All human beings crave for affection and touch. I still remember the births of our three children with reminiscence. They were cute, adorable and above all else, vulnerable. The one common thing they had was their desire for touch from my wife and me. When they were sleepy, hungry, in pain, or just happy, all they cared was to be in our hands. We would rock them to sleep, soothe them, and tickle them senseless.
As they grew older, their need for touch changed. Now they wanted us to hold their hands as we took walks. Or sit on our laps when we read them their storybooks. I remember one time our back yard flooded after a particularly heavy downpour. That evening after work, we all donned our rubber boots and played soccer in the soggy backyard. Water was splashed as we kicked the ball around while squeals of delight bid the setting sun farewell.
Bedtime used to be a lengthy affair as a bedtime story had to be narrated every night. They would wait in anticipation and would not shut their sleepy eyes until a story was read to them. Now that they read by themselves, I have had to develop a different evening ritual. The girls opt for cuddles and kisses. The boy on the other hand wants his goodnight tackle!
Goodnight tackle? Yes! He will get into bed and patiently wait for me to come into his room. The excitement on his face is to die for! I will creep up and jump on him in a tight tackle. Both of us wrestle briefly and then I bid him goodnight. Ten minutes later, he is out for the count until the following morning.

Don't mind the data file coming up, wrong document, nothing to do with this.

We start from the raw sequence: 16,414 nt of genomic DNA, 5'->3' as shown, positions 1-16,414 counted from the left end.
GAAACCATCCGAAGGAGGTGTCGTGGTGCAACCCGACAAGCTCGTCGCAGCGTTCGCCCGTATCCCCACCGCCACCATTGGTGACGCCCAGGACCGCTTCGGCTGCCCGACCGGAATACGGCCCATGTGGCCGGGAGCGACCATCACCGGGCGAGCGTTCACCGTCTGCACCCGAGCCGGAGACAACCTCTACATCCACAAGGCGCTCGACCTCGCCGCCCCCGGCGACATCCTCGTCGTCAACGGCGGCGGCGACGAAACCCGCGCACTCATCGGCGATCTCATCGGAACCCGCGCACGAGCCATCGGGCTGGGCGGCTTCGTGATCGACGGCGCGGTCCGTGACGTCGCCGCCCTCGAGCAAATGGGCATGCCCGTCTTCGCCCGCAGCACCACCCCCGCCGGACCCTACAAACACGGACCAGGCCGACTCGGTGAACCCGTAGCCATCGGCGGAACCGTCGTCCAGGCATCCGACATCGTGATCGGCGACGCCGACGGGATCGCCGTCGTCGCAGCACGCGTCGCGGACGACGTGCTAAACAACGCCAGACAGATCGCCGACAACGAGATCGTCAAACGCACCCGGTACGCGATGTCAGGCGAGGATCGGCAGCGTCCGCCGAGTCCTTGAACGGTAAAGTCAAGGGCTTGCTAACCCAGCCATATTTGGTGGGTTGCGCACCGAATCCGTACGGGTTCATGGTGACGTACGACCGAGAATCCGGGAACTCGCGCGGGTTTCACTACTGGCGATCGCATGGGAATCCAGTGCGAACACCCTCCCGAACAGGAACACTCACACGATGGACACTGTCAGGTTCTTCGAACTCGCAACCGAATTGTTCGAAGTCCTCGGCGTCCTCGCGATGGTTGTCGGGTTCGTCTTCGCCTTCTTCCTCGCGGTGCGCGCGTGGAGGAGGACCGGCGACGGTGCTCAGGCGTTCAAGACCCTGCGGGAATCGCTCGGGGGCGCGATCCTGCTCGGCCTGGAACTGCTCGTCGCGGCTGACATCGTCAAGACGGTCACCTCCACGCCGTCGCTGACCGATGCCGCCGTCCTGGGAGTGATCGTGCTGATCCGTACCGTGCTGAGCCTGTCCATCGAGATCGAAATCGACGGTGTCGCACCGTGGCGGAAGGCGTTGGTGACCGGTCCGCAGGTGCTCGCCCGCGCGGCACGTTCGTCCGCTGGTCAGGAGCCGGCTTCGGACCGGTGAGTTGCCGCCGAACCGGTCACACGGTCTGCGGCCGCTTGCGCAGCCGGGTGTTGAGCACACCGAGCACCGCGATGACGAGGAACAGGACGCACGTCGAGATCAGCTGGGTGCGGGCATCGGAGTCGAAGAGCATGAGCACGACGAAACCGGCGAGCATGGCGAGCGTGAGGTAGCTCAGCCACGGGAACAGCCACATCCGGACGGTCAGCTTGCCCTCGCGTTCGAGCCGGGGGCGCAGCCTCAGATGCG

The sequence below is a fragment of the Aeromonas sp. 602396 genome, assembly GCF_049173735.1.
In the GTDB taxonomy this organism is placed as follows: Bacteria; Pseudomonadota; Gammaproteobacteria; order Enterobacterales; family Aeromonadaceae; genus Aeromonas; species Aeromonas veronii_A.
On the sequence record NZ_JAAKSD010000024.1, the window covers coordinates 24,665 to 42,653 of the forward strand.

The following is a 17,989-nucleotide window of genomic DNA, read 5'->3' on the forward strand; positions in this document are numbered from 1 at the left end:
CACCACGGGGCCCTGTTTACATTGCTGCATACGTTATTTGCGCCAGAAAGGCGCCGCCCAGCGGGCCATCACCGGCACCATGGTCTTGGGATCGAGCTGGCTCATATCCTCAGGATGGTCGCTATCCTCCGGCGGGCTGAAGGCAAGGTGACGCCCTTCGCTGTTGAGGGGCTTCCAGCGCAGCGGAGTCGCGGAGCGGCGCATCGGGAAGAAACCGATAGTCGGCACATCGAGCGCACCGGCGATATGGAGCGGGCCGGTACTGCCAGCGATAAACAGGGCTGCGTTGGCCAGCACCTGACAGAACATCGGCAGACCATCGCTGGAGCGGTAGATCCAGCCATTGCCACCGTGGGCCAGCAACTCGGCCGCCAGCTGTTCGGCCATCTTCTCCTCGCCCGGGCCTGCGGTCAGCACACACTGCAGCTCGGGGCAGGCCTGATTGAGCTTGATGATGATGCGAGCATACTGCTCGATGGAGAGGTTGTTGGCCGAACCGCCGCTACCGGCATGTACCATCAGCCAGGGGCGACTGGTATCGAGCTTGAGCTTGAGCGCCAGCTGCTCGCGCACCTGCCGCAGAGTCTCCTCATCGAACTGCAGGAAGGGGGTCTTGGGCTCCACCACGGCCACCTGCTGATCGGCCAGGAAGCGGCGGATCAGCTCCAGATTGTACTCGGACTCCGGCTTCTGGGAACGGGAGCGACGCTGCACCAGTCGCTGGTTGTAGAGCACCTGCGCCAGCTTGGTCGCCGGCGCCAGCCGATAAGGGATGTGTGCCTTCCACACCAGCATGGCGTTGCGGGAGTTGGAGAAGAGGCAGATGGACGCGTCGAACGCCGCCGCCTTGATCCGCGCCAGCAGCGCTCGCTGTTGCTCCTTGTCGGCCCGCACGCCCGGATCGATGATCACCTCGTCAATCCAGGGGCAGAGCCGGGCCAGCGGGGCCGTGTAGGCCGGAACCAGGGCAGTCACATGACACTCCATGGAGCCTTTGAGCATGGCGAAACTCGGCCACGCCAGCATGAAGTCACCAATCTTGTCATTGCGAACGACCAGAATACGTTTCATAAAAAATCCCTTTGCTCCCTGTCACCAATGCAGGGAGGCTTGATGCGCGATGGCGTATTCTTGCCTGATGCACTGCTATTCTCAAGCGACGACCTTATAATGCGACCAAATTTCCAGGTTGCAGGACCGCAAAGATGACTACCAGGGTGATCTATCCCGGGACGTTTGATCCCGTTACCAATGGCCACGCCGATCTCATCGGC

Why am I sharing this? As a leader, it is critical to constantly evaluate the stage where your family, business or career is at [TweeMe]. This will help you identify any need to re-strategize or develop new activities that will guide your family or organization to the next level.
I was in for a mighty big surprise during the 2012 Christmas season. Every year, our children and their friends stage a Christmas play directed by our wives. Last Christmas, it was a little different in that there was a surprise for all the fathers. At the end of the play, a seat was placed on the stage. One by one, each father was called up to the throne and ‘crowned’ by his children. They then said something about what they thought of their fathers in front of everyone in the audience.
When my turn came along, I was not very sure what to expect. I knew our three kids had something wonderful for me. This fell miserably short of what they had in store for me.
At seven-years of age, Tinashe [TEE-nah-shay] our eldest is already amazing us with her level of responsibility. Her desire to serve others and her kind heart is any parent’s dream. “Daddy, I love the ‘potato-sack’ rides to my bed at night,” she said of the over-the-shoulder-teleportation to her bed every night. “Thank you daddy for taking me to Dr. Mpaata. But she pricks my ‘bum bum’. When I cry, you hold me with your big hands. Daddy, you are handsome on the inside and the outside.”
Tatenda [tah-ten-dah] is our boy and the second-born. At five-years old, he is turning into a fine young man already. “The tackles are awesome!” he started. “I don’t get nightmares, I sleep very well and no bed bugs come to bite. You said that I am responsible, you are showing me how to take care of the girls but mama can be bigheaded. Thank you daddy for coming home for lunch everyday, and sending me the post card from Cape Town. It was so cool, but Tumelo lost hers.”
Finally, our littlest Tumelo [t-oo-mel-ow] who is three-years old concluded with the following. “I love when you come home for lunch. But daddy, do not chase the puss-nyaows away [stray cats that raid our backyard]. They are so cute. Don’t forget to give me cuddles and kisses.”
Not a mention of all the toys, books, trips, and candy we had bought them all year long. All that mattered to them were the relationships we had. Everything else seemed irrelevant!
What simple steps and actions are you taking to become a [better] leader? Are you investing in assets or relationships to drive your growth?